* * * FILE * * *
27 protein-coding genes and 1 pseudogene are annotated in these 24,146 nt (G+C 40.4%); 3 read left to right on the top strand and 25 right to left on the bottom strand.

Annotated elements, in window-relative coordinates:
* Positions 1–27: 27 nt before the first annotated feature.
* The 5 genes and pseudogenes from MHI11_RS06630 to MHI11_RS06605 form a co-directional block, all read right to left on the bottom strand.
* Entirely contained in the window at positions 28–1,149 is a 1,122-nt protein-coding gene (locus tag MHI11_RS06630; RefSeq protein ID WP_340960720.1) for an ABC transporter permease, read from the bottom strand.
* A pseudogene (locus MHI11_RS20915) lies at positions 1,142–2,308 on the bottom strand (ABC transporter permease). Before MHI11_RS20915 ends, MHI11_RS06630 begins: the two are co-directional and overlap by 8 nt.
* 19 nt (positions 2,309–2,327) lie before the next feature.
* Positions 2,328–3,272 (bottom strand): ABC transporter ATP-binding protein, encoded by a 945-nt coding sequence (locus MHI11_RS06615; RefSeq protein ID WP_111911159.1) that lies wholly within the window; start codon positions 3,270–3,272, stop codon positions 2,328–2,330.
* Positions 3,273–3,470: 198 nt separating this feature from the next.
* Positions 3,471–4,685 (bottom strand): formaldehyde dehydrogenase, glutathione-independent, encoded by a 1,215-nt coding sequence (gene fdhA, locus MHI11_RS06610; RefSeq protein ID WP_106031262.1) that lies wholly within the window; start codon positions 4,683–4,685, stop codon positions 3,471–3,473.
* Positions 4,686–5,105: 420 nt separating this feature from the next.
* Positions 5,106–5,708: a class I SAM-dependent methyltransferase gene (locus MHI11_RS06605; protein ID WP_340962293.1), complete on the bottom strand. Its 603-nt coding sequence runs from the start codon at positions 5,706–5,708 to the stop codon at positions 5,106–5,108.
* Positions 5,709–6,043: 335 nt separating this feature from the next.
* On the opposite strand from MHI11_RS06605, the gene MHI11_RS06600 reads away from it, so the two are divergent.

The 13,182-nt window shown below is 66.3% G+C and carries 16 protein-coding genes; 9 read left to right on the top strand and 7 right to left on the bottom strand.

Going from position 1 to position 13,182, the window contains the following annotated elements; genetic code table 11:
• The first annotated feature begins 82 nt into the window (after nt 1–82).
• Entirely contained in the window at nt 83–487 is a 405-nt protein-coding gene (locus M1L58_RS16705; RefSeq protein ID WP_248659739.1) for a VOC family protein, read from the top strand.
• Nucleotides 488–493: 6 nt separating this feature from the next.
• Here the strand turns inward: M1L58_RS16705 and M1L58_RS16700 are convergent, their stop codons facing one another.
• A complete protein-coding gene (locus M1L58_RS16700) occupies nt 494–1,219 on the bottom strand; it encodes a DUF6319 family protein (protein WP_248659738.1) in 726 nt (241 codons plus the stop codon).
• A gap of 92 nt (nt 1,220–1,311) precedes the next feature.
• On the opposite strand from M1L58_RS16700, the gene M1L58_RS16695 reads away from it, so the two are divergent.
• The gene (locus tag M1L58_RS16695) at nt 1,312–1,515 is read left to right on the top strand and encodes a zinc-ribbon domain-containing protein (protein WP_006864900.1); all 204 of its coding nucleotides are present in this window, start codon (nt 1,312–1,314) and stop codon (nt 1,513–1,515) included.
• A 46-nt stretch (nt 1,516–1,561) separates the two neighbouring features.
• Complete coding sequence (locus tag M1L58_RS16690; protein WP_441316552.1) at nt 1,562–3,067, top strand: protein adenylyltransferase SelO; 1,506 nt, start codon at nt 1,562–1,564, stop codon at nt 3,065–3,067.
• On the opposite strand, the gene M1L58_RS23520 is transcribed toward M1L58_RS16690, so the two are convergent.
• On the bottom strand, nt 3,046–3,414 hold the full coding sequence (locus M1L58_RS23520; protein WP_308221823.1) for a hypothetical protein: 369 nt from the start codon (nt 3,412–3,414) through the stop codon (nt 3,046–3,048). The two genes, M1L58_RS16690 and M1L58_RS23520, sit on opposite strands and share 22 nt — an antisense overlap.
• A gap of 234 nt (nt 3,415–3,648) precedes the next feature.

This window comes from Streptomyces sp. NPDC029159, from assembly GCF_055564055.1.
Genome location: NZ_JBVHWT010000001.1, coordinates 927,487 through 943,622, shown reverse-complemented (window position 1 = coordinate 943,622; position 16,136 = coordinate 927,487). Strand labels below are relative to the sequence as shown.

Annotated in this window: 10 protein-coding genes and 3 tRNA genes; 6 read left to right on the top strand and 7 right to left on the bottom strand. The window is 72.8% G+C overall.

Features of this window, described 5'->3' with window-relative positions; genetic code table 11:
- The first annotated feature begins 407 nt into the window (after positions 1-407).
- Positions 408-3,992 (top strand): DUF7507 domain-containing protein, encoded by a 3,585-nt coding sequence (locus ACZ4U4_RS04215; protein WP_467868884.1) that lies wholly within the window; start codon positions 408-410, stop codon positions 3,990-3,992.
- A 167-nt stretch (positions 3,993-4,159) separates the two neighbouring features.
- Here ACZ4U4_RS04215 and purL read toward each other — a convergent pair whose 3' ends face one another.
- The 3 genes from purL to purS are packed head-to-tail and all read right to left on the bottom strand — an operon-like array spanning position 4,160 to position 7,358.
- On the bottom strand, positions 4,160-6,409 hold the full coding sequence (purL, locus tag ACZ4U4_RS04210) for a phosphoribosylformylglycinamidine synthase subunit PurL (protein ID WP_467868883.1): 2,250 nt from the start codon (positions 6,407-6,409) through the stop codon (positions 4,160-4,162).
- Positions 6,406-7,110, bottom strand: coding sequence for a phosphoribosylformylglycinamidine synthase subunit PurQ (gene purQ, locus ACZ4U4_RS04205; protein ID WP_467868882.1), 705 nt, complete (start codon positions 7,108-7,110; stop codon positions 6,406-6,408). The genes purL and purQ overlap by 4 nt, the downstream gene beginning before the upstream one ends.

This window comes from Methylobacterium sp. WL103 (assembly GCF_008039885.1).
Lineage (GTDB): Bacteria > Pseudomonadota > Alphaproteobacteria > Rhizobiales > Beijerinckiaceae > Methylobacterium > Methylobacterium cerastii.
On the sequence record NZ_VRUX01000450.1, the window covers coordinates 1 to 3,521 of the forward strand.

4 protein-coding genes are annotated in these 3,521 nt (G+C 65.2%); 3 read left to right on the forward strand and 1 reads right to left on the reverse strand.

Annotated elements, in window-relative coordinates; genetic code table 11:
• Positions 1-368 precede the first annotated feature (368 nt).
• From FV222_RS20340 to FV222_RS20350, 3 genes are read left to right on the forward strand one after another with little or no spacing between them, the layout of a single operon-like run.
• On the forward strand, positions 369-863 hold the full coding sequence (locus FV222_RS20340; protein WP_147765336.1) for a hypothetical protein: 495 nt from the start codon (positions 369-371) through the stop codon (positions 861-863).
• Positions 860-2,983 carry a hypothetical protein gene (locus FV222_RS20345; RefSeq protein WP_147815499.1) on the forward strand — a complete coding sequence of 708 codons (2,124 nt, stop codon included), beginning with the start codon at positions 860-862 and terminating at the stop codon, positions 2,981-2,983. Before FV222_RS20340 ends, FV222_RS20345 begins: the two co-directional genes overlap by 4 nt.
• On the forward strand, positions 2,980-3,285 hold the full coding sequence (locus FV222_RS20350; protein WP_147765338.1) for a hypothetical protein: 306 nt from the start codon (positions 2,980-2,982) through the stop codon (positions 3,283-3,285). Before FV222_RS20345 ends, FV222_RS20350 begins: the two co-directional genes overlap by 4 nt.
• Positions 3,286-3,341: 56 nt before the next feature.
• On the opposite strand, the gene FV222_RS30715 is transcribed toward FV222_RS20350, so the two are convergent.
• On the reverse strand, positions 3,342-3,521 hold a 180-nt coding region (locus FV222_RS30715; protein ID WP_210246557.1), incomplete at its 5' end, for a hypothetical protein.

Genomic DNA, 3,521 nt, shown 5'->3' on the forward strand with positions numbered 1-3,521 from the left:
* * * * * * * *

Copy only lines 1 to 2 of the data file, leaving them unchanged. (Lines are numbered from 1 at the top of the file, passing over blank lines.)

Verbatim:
27 protein-coding genes and 1 pseudogene are annotated in these 24,146 nt (G+C 40.4%); 3 read left to right on the top strand and 25 right to left on the bottom strand.

Annotated elements, in window-relative coordinates: